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Calcutta Club USA Organizes Caleidoscope 2016

Chitravanu Neogy

Caleidoscope 2016, the largest competitive Bengali Film Festival in the United States, was held on Sep 10 and 11 in the neighboring states of Massachusetts and New Hampshire. A total of 6 contemporary feature films and 2 short films were selected for screening from a number of submissions made online through the festival portal www.calfilmfest.org as well as distributor channels.The movies were shown daylong in two prominent theaters, Apple Cinemas in Cambridge, MA and Chunky’s Cinema in Nashua, NH. The event was organized by Calcutta Club USA of Acton, MA whose co-founder Ruma Neogy explained - “The fun of a film fest is you can watch a movie marathon in 6 hours and your mind automatically compares and contrasts the quality and experience of successive flicks.”

The Tollywood film industry in Kolkata came together to support the unprecedented effort to bring Bengali cinema to mainstream US theaters. This was the second incidence of Caleidoscope, and a significant step up from the single day show last year in terms of quality of films, number of awards, geographic reach and the duration of the fest. A four member experienced jury panel, none Bengali, evaluated the screenings along multiple dimensions. Said Caleidoscope judge Howard Phillips, a Boston based film instructor and a Satyajit Ray fan - “What an amazing range of beautifully made films - it wasn’t easy to make selections! I felt simultaneously honored to have been invited to participate on the panel of judges, nervous about which criteria to apply and very excited to watch Bengali films! I am impressed with the unflagging enthusiasm of everyone involved in the organization of the event,from the initial invitations, to following through with questions and concerns from various panel members, to the inevitable technical challenges, all the way through the Awards ceremony itself. Thankfully working with the other judges, we feel we made some good decisions.”

And so they did, proving that outstanding performance and creativity can shine through the walls of linguistic and cultural diversity. TeenKahon, the debut feature film from Little Lamb Productions was the big winner of the night with awards for Best Film, Best Director and Best Actor Ashish Vidyarthi. This was no surprise for TeenKahon had travelled to 48 film festivals in the past one year, winning a slew of accolades. Speaking live from Mumbai over the phone at the award ceremony, director Bauddhayan Mukherji noted the significance of the day, as TeenKahon had been released in theaters on Sep 11, 2015. He thanked the organizers and expressed confidence that Caleidoscope will soon grow into a premier international film festival.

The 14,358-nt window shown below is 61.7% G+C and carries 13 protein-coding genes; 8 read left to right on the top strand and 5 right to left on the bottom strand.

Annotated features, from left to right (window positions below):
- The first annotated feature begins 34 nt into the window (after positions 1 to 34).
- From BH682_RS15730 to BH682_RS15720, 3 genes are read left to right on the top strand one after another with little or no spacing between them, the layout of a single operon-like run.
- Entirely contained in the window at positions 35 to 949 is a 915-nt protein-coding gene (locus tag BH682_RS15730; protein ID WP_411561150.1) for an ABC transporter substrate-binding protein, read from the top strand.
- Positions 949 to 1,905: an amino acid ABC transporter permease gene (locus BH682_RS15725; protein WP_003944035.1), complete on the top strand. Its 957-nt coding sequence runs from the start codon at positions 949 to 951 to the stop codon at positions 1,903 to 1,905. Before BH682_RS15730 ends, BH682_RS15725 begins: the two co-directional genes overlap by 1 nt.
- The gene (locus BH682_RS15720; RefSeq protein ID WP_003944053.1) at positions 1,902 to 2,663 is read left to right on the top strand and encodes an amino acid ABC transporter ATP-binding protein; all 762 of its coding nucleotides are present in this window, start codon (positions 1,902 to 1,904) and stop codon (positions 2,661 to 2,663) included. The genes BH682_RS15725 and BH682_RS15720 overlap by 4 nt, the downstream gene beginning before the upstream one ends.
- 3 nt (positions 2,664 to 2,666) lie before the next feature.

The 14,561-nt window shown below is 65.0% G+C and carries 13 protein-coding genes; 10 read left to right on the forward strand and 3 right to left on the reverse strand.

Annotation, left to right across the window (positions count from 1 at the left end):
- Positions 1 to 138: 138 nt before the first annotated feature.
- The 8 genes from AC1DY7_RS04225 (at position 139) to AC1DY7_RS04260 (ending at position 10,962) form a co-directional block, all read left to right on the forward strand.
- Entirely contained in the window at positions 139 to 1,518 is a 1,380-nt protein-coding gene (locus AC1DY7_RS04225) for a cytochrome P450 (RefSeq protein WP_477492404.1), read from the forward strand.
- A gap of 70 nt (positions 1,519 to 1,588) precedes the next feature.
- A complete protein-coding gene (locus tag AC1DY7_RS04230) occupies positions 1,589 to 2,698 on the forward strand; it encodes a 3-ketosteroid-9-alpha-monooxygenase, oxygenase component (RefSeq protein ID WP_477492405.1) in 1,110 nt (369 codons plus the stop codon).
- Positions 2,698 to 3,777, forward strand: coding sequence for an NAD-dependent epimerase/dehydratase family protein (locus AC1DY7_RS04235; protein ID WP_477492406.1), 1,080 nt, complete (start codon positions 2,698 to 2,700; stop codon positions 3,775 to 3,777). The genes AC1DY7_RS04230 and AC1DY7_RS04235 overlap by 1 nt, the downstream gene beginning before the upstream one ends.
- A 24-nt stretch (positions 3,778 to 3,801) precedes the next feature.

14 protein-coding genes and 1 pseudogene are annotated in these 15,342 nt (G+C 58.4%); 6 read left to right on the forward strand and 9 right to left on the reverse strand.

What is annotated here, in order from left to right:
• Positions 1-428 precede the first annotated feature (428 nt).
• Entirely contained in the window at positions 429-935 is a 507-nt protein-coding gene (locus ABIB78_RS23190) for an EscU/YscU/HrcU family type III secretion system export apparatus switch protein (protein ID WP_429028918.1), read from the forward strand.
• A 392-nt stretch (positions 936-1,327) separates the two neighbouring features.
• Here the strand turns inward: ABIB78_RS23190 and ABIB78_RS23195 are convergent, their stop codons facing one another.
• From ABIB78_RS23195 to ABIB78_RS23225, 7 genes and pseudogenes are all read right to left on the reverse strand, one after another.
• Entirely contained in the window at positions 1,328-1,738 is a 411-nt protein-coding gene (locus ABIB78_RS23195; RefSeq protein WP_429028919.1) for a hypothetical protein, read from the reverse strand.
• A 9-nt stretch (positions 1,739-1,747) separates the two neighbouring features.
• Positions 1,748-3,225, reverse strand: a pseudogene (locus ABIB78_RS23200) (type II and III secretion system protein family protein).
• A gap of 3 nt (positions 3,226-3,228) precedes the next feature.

The varied nature of plots in Caleidoscope 2016 films made for much of their attraction. While TeenKahon covered three separate stories of obsession over a period of 100 years, Maya Mridanga by Raja Sen was a fascinating treatise on Bengal’s folk song legend Jhaksu Ustad and the complete devotion to music required by such artists; it won the Audience Choice Award. Dark Chocolate took us through the pathos of the real life Sheena Bora murder story with some excellent thespian skills by Mahima Choudhry, bagging her the Best Actress award. D-Major, an unreleased film depicted the travails of a displaced suburban girl fascinated with learning guitar. Hemanta, a modern day version of Hamlet by acclaimed director Anjan Dutt showcased brilliant performances by lead actors. The movie went on to win the late Commissioner Van McLeod Award for technical excellence and the best actor in a negative role. Receiving the trophy, US distributor for the film Soumitra De commented “Saswata Chatterjee was incredible as Kalyan Sen (Claudius) and I am glad that the judges agreed his portrayal was deservedly, award-worthy.” Chorabali, the final movie of the event was a whodunit thriller, inspired by an Agatha Christie bestseller. Finally, the best Short Film prize went to Elixir by Anirban Guha; both Elixir and the other short film “In a Free State” made it earlier to the Cannes Short Corner.

The New Hampshire Commissioner for the arts Michael York, the Mayor of Nashua Jim Donchess, Senator Betty Lasky, Director Matt Newton and NH State Representative Latha Mangipudi were among several distinguished guests at the awards night at Chunky’s and later at the Caleidoscope festival banquet at Udupi. “We welcome the Indian community and Calcutta Club to hold more such festivals and we will provide the support that you need”, said the mayor Jim Donchess, who also gave away the key awards. Chitro Neogy, co-founder of the Calcutta Club USA, observed the significance of the event on Sept 11 as the day to be remembered for fostering greater cultural immersion between nations and pledged to pledged that Caleidoscope will return to New Hampshire next year. The Indian Consul General, Riva Ganguly Das wrote to the club “We would love to work with you for organizing film festivals in Boston or any other area.” The event enjoyed the support of many sponsors, including The Boston Group, Kolkata24x7, Urban Public Companies, Dr Gouri Datta, Aalok Fashions, Apple Cinemas and the City of Nashua.

Calcutta Club USA, the host of Caleidoscope, is a small Boston area organization established in 2015, with the charter of promoting art, lifestyle, cuisine and literature of Bengal in North America. Its also organizes two other annual public events - Sanskriti Literature Fest and Cuisinier Culinary Competition. More information on the club and its activities can be obtained at www.calcuttaclubusa.com.

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